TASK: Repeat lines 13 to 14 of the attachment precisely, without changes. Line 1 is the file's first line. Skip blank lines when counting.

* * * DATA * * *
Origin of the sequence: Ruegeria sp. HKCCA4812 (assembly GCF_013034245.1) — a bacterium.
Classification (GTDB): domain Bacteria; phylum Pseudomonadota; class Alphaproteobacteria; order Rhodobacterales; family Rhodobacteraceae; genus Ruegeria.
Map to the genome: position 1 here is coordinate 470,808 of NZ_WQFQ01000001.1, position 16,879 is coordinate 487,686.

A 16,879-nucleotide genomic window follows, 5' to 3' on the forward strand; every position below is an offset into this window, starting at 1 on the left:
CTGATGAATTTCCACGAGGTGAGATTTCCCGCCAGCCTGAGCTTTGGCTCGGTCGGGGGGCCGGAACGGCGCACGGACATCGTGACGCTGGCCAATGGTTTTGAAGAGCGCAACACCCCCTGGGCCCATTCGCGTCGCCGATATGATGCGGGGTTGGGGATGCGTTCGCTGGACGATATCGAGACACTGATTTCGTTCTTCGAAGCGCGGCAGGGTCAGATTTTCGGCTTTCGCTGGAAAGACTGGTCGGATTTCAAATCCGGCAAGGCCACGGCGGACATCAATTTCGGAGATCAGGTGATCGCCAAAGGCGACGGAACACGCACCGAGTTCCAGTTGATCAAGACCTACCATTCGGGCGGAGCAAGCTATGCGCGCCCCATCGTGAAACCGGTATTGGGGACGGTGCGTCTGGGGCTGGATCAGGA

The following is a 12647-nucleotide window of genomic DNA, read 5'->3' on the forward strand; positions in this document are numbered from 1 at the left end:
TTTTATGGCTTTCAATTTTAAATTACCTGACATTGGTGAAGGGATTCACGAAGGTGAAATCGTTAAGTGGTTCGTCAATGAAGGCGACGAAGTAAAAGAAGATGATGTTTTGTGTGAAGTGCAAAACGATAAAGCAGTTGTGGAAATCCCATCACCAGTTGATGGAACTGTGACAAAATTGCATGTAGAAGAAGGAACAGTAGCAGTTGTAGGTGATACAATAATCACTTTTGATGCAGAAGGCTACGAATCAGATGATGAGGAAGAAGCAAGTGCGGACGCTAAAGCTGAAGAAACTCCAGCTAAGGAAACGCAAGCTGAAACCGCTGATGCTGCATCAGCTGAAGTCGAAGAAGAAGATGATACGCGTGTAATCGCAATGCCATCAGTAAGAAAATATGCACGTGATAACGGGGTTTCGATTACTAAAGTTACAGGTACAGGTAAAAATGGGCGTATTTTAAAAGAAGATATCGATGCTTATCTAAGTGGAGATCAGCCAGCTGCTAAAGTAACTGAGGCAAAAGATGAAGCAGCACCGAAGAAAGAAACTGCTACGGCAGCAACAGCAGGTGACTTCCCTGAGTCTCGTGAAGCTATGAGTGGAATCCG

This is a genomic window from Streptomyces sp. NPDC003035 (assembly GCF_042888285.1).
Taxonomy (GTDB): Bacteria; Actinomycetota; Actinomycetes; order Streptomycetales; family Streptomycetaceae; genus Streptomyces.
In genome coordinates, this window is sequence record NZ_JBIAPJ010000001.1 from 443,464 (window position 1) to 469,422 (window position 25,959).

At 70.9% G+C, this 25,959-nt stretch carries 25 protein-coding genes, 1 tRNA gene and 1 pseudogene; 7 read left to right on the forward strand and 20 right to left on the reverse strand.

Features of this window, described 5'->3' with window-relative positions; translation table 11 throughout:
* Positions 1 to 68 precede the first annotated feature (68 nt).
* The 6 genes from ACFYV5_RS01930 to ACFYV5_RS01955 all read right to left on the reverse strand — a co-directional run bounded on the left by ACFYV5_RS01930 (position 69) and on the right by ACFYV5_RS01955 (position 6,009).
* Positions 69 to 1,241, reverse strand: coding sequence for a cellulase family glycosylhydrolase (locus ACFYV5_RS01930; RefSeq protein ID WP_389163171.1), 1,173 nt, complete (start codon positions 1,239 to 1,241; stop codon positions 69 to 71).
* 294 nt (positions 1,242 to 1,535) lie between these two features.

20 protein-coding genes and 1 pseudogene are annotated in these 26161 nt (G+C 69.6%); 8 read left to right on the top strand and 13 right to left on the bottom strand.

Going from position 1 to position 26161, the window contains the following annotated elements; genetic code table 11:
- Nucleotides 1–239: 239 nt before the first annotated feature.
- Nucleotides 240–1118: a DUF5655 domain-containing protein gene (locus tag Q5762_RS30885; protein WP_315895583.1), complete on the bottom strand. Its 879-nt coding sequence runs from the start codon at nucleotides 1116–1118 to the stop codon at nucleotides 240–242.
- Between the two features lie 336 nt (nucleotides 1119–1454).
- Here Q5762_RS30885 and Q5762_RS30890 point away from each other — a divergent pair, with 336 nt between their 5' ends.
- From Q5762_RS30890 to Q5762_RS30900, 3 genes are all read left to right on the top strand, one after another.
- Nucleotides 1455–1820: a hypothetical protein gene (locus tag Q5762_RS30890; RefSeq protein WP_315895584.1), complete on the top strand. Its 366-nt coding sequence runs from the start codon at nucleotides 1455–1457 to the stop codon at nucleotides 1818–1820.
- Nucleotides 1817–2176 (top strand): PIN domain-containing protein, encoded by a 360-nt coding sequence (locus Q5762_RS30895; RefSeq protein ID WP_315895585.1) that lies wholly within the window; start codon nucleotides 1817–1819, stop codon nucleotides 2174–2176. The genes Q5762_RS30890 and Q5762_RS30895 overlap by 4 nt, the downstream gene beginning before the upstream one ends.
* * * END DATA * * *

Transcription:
* Positions 1 to 68 precede the first annotated feature (68 nt).
* The 6 genes from ACFYV5_RS01930 to ACFYV5_RS01955 all read right to left on the reverse strand — a co-directional run bounded on the left by ACFYV5_RS01930 (position 69) and on the right by ACFYV5_RS01955 (position 6,009).